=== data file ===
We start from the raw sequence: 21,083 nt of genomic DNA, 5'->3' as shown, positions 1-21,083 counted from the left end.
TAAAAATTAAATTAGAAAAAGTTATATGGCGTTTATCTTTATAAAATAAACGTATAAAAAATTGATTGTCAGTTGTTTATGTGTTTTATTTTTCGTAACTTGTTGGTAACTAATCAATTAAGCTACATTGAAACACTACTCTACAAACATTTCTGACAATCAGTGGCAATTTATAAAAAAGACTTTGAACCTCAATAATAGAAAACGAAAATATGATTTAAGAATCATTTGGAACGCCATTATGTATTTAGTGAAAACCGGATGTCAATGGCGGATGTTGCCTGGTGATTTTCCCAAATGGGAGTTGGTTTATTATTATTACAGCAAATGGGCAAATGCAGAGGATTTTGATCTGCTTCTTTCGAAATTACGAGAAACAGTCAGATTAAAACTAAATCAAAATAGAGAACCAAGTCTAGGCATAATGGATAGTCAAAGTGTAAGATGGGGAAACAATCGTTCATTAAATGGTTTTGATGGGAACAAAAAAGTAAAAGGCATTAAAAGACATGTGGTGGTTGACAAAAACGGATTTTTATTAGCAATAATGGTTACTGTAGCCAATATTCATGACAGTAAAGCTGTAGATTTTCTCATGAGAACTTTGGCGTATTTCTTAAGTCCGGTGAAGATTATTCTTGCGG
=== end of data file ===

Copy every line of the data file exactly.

We start from the raw sequence: 21,083 nt of genomic DNA, 5'->3' as shown, positions 1-21,083 counted from the left end.
TAAAAATTAAATTAGAAAAAGTTATATGGCGTTTATCTTTATAAAATAAACGTATAAAAAATTGATTGTCAGTTGTTTATGTGTTTTATTTTTCGTAACTTGTTGGTAACTAATCAATTAAGCTACATTGAAACACTACTCTACAAACATTTCTGACAATCAGTGGCAATTTATAAAAAAGACTTTGAACCTCAATAATAGAAAACGAAAATATGATTTAAGAATCATTTGGAACGCCATTATGTATTTAGTGAAAACCGGATGTCAATGGCGGATGTTGCCTGGTGATTTTCCCAAATGGGAGTTGGTTTATTATTATTACAGCAAATGGGCAAATGCAGAGGATTTTGATCTGCTTCTTTCGAAATTACGAGAAACAGTCAGATTAAAACTAAATCAAAATAGAGAACCAAGTCTAGGCATAATGGATAGTCAAAGTGTAAGATGGGGAAACAATCGTTCATTAAATGGTTTTGATGGGAACAAAAAAGTAAAAGGCATTAAAAGACATGTGGTGGTTGACAAAAACGGATTTTTATTAGCAATAATGGTTACTGTAGCCAATATTCATGACAGTAAAGCTGTAGATTTTCTCATGAGAACTTTGGCGTATTTCTTAAGTCCGGTGAAGATTATTCTTGCGG